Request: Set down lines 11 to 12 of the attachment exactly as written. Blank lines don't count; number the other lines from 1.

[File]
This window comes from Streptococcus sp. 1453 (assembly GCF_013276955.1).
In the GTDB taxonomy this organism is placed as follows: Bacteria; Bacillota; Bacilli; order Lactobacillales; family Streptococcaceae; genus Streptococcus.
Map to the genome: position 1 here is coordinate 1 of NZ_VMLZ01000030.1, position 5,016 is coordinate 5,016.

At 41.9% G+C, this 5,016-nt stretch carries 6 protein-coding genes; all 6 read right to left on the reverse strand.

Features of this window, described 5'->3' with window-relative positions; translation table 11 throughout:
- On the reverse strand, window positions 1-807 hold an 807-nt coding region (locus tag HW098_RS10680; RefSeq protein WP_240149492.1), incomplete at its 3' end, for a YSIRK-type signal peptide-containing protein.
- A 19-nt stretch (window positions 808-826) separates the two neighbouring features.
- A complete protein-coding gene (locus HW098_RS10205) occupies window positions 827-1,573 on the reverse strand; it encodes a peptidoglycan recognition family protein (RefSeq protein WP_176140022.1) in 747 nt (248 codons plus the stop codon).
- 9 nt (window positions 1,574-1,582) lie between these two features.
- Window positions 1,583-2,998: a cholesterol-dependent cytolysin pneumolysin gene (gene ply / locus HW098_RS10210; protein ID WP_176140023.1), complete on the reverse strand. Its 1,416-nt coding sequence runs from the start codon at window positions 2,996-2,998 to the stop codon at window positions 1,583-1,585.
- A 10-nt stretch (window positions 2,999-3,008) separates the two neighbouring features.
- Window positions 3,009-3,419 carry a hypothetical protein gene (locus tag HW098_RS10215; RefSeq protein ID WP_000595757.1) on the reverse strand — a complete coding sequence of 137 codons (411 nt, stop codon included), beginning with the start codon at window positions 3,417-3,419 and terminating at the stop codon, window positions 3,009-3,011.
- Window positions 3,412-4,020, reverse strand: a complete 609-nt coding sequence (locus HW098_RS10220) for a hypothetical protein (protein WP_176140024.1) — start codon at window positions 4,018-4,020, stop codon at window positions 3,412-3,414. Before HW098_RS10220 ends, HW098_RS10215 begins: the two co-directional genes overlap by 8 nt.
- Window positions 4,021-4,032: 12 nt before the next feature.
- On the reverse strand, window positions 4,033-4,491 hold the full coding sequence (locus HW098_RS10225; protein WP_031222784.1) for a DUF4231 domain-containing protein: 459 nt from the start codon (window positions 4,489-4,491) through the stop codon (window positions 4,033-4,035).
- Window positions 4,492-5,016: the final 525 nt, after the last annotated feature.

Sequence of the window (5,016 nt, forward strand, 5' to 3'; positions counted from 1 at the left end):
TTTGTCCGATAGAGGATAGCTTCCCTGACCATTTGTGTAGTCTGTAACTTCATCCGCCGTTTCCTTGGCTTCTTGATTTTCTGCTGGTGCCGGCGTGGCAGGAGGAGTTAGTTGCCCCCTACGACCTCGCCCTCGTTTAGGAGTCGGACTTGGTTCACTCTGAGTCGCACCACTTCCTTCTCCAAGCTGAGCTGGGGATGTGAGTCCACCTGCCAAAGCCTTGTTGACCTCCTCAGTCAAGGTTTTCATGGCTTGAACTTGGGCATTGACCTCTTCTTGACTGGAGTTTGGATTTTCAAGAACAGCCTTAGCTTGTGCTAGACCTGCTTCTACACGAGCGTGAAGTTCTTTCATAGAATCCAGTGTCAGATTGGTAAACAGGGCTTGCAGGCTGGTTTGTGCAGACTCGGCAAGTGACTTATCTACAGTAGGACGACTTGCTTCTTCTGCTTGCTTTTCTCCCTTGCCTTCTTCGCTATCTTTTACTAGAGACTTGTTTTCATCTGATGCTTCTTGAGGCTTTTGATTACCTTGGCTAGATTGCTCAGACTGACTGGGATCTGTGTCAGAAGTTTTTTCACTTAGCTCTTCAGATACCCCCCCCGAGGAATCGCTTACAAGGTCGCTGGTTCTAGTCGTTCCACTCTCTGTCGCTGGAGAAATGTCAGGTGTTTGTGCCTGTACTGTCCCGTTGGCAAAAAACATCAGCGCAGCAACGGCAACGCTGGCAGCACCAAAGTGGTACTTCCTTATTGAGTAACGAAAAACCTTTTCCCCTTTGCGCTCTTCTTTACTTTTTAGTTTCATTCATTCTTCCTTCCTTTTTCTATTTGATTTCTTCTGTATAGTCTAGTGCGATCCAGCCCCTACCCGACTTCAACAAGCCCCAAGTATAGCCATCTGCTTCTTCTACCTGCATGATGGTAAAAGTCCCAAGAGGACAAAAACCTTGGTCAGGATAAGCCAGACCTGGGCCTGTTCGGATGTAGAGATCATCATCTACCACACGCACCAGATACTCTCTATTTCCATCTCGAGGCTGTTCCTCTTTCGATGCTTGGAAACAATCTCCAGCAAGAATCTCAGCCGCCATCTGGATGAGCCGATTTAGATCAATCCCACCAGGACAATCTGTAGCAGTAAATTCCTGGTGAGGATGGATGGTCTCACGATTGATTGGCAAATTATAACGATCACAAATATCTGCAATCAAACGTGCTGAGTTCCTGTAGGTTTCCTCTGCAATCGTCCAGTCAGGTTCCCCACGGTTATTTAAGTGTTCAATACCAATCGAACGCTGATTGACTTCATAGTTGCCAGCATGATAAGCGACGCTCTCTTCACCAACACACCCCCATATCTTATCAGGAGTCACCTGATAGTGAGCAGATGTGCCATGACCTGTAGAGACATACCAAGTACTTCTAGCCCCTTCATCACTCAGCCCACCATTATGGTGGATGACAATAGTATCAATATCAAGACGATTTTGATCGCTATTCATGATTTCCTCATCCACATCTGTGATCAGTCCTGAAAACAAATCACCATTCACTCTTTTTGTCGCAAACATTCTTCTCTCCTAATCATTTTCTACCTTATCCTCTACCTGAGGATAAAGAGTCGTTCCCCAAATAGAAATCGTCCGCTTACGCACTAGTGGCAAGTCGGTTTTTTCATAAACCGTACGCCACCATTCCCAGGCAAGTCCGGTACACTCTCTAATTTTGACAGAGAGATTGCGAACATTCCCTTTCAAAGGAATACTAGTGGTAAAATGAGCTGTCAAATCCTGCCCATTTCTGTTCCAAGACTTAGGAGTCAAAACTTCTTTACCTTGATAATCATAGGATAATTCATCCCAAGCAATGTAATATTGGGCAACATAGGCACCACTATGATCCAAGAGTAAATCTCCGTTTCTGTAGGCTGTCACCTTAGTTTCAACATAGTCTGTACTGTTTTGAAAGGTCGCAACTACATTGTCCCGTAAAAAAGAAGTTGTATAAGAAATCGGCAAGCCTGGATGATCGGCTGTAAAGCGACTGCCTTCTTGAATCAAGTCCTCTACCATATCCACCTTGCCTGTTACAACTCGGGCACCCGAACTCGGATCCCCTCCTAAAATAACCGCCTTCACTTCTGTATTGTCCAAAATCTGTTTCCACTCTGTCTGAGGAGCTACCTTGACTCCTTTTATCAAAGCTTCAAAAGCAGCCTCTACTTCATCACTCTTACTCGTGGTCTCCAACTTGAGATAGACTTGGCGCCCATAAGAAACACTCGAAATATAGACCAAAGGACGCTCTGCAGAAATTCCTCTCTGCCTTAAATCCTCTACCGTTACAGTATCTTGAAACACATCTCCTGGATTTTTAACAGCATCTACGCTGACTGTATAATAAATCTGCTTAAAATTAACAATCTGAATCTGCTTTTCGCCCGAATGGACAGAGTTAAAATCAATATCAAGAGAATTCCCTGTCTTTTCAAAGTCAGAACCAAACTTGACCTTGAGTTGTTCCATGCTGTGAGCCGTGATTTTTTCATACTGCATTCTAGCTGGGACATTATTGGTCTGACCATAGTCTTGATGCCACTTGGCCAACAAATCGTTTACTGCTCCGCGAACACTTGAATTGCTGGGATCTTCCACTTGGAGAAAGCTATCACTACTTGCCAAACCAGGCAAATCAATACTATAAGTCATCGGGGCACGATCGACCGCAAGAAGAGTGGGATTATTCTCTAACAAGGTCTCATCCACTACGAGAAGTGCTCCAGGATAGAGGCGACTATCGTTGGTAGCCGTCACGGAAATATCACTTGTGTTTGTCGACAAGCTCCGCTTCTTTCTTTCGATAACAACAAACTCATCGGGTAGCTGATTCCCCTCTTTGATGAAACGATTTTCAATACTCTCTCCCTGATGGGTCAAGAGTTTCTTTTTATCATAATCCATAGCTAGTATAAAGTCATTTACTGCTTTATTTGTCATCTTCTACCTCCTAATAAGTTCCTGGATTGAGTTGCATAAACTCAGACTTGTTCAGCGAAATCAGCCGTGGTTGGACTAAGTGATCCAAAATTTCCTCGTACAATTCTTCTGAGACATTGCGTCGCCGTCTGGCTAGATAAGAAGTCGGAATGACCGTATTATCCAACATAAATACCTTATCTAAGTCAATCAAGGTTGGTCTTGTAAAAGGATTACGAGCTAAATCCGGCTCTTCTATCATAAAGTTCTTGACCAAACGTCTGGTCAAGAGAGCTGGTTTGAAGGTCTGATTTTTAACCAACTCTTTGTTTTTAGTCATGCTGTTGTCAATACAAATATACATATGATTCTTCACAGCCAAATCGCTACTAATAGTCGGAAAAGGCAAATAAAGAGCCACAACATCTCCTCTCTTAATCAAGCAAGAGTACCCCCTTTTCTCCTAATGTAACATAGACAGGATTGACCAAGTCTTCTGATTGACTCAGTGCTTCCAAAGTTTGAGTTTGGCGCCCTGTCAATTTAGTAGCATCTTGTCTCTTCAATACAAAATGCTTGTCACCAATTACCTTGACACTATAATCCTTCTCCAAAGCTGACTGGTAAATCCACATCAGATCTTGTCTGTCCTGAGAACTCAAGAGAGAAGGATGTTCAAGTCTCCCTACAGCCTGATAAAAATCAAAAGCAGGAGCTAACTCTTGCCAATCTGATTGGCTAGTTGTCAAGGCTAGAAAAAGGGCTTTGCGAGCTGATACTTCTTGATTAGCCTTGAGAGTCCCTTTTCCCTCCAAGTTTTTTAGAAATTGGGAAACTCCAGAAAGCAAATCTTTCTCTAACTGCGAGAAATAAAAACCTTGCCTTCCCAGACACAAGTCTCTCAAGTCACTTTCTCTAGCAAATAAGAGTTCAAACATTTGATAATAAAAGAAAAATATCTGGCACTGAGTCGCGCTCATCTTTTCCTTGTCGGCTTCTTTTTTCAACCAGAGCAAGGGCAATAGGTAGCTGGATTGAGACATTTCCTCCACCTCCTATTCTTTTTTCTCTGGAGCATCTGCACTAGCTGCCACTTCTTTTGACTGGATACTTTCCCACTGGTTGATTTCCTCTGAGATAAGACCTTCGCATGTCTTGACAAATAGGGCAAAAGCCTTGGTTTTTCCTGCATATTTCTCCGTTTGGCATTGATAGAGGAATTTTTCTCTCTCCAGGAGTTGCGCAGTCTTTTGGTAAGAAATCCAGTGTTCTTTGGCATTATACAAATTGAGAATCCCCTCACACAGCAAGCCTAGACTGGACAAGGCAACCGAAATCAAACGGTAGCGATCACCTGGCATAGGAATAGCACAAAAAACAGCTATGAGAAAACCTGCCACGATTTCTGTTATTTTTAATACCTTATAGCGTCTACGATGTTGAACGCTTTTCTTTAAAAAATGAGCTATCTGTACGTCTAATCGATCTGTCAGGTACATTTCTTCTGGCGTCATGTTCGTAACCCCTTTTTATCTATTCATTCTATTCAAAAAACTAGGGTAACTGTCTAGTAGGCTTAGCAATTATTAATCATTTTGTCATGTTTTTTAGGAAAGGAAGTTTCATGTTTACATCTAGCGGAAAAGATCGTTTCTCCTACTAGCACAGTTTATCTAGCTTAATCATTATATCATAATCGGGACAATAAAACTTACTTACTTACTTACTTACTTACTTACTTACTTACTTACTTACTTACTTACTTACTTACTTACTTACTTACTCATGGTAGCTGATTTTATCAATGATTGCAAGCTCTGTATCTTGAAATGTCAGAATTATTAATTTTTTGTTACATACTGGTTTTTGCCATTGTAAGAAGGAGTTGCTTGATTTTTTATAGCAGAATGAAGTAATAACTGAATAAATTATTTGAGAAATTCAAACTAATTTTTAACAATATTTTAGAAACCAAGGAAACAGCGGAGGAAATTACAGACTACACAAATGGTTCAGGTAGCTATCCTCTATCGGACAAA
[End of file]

- A 10-nt stretch (window positions 2,999-3,008) separates the two neighbouring features.
- Window positions 3,009-3,419 carry a hypothetical protein gene (locus tag HW098_RS10215; RefSeq protein ID WP_000595757.1) on the reverse strand — a complete coding sequence of 137 codons (411 nt, stop codon included), beginning with the start codon at window positions 3,417-3,419 and terminating at the stop codon, window positions 3,009-3,011.